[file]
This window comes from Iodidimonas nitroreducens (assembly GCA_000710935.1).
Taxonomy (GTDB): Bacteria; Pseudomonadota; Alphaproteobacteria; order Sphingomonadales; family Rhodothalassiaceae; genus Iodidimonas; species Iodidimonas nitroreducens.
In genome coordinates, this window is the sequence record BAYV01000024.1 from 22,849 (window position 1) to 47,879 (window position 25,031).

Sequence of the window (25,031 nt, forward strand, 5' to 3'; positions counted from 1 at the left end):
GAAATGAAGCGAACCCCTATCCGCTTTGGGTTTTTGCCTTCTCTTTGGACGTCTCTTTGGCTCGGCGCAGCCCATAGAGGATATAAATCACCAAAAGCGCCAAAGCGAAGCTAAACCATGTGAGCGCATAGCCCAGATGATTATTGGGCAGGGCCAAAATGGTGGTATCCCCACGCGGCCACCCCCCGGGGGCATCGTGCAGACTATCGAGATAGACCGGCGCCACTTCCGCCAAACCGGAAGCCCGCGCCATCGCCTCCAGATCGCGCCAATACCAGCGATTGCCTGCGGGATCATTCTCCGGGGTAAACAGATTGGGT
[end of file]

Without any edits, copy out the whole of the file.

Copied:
This window comes from Iodidimonas nitroreducens (assembly GCA_000710935.1).
Taxonomy (GTDB): Bacteria; Pseudomonadota; Alphaproteobacteria; order Sphingomonadales; family Rhodothalassiaceae; genus Iodidimonas; species Iodidimonas nitroreducens.
In genome coordinates, this window is the sequence record BAYV01000024.1 from 22,849 (window position 1) to 47,879 (window position 25,031).

Sequence of the window (25,031 nt, forward strand, 5' to 3'; positions counted from 1 at the left end):
GAAATGAAGCGAACCCCTATCCGCTTTGGGTTTTTGCCTTCTCTTTGGACGTCTCTTTGGCTCGGCGCAGCCCATAGAGGATATAAATCACCAAAAGCGCCAAAGCGAAGCTAAACCATGTGAGCGCATAGCCCAGATGATTATTGGGCAGGGCCAAAATGGTGGTATCCCCACGCGGCCACCCCCCGGGGGCATCGTGCAGACTATCGAGATAGACCGGCGCCACTTCCGCCAAACCGGAAGCCCGCGCCATCGCCTCCAGATCGCGCCAATACCAGCGATTGCCTGCGGGATCATTCTCCGGGGTAAACAGATTGGGT